Tyrone Corbin

Tyrone Corbin out as Utah Jazz coach

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The Utah Jazz will soon have their fourth coach since 1982.

In a break from an astonishing bout of continuity, the Jazz will not renew Tyrone Corbin’s contract.

After taking over for Jerry Sloan during the 2010-11 season, Corbin went 112-146 as Utah’s coach. Under his watch, the Jazz made the playoffs in 2011-12 and then had another winning record in 2012-13 (43-39). But they didn’t win a postseason game, and this year, they went 25-57 for their worst record since 1981-82.

That season, Frank Layden became head coach, a position he held into the 1988-89 season. Then, he gave way to Sloan, who coached 23 years.

In the end, Corbin – not distinguishing himself from many – couldn’t succeed in replacing the legend.

Jazz team release:

The Utah Jazz announced today that the team has elected not to offer head coach Tyrone Corbin a new contract. As a result, a search for a new head coach will begin immediately.

“I would like to thank Ty and his staff for all of their hard work, dedication and professionalism over the last three-plus seasons,” said Jazz General Manager Dennis Lindsey. “This has not been an easy decision, but after a thorough review process, we as an organization feel that this is the best decision for our franchise moving forward.”

“The decision to make impactful changes in our organization is never taken lightly,” said Greg Miller, CEO of the Larry H. Miller Group of Companies. “Ty has always represented the Jazz franchise in a first-class manner both on the court and in the community. He did a wonderful job of building relationships with the players and encouraged their growth throughout the season. We wish Ty, Dante and their family nothing but the very best for their future.”

“Ty represented himself and the Utah Jazz organization with great class and dignity, and he and his family have been an important part of our team and community for many years,” said Jazz President Randy Rigby. “I want to thank them for their numerous contributions to this franchise and wish them well in the future. They will always remain a part of the Jazz family.”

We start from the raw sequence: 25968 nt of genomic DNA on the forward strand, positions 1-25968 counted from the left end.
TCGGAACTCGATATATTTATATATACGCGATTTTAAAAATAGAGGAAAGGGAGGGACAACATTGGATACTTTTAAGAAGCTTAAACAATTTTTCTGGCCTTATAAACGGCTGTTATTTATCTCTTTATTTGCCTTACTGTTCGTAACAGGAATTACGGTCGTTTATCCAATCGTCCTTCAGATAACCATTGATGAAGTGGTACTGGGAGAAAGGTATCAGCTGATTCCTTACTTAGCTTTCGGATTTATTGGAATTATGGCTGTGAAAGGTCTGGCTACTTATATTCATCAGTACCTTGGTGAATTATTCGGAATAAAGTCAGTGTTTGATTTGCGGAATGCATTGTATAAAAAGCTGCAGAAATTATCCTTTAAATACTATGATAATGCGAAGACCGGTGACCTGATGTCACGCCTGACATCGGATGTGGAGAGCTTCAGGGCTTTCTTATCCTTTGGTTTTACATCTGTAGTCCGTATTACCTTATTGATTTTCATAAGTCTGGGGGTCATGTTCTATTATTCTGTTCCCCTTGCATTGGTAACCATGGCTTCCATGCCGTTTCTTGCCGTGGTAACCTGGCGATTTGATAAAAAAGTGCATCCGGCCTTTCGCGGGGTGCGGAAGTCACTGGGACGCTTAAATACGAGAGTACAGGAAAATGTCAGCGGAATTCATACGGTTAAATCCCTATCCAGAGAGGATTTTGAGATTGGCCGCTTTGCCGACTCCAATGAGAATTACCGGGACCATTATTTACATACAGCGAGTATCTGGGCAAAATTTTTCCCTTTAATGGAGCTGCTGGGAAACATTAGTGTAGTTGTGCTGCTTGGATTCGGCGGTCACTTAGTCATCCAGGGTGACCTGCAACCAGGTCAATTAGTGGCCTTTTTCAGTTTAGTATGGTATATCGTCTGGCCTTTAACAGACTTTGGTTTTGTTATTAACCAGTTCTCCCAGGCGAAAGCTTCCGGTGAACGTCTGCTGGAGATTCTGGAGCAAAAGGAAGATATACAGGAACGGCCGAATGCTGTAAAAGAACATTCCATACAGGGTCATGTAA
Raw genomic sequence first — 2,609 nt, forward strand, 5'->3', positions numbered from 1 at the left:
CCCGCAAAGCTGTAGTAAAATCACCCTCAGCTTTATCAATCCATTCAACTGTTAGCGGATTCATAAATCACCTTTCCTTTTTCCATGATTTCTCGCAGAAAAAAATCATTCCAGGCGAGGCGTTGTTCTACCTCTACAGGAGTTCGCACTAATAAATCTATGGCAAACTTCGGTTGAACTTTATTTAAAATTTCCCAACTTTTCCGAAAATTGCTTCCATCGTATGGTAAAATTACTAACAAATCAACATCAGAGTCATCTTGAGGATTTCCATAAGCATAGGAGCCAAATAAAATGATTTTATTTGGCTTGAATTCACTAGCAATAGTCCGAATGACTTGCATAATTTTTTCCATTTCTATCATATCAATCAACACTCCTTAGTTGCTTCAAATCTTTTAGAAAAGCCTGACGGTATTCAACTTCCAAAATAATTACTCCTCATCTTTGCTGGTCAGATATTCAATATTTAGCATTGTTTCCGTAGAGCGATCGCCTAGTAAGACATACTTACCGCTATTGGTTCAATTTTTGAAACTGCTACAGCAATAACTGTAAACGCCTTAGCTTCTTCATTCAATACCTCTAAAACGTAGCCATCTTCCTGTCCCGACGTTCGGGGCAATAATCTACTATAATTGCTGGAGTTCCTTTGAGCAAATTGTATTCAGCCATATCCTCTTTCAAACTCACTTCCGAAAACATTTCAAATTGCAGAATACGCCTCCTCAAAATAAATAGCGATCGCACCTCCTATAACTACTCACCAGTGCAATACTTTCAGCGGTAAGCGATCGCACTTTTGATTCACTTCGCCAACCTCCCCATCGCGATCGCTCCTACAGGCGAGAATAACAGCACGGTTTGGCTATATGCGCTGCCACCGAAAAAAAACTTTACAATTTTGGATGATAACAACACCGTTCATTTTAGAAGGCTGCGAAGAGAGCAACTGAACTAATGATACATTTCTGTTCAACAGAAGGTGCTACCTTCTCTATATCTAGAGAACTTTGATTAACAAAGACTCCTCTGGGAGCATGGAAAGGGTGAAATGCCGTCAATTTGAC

If Corbin wants to become an assistant coach somewhere, he should have opportunities. He proved himself in that role on Sloan’s staff, and he kept a sinking team professional. That deserves a certain role in this league, but probably not the one Corbin just lost. Even though this dismissal Utah season was more due to a designed rebuild (call it tanking if you wish) than anything Corbin did, he just gave little indication he possessed the aptitude for being a successful head coach.

Money is always a factor, but Utah presents a compelling roster situation for potential replacements . The Jazz have a lineup full of promising young players – Trey Burke, Alec Burks, Gordon Hayward, Derrick Favors and Enes Kanter. Plus, they’ll have a juicy lottery pick in the upcoming draft and the No. 23 pick from Golden State.

The Jazz might not be ready to contend for a playoff berth next season, but they offer a quality destination for a budding assistant coach or college coach who might need a season to grow on the job. By 2015-16, this team should be a factor in the postseason race, and today’s decision is a step in the right direction.

Hornets sign undrafted Virginia center Mike Tobey

CHICAGO, IL - MARCH 27:  Mike Tobey #10 of the Virginia Cavaliers celebrates in the second half against the Syracuse Orange during the 2016 NCAA Men's Basketball Tournament Midwest Regional Final at United Center on March 27, 2016 in Chicago, Illinois.  (Photo by Jamie Squire/Getty Images)
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The Hornets are plenty deep at center with Cody Zeller, Roy Hibbert, Spencer Hawes and Frank Kaminsky.

Just in case…

Hornets release:

Charlotte Hornets General Manager Rich Cho announced today that the team has signed center Mike Tobey.

Tobey went undrafted after four seasons at Virginia then played well for the Hornets’ summer-league team. He’s a good offensive rebounder, and he has some touch with the ball. But his lack of length and athleticism really limit him.

There’s an outside chance Tobey competes with Aaron Harrison, whose salary is unguaranteed, for Charlotte’s final regular-season roster spot. Tobey’s standing and the Hornets’ center depth will work against him.

Most likely, this is just a way for Charlotte to stock its new D-League affiliate, the Greensboro Swarm. The Hornets can waive Tobey after training camp and assign his D-League rights to the Swarm. A partial guarantee on his NBA contract would probably entice him to join the D-League rather than play overseas.

Ex-Wizard Glen Rice Jr. charged with felony robbery, aggravated battery and possession of marijuana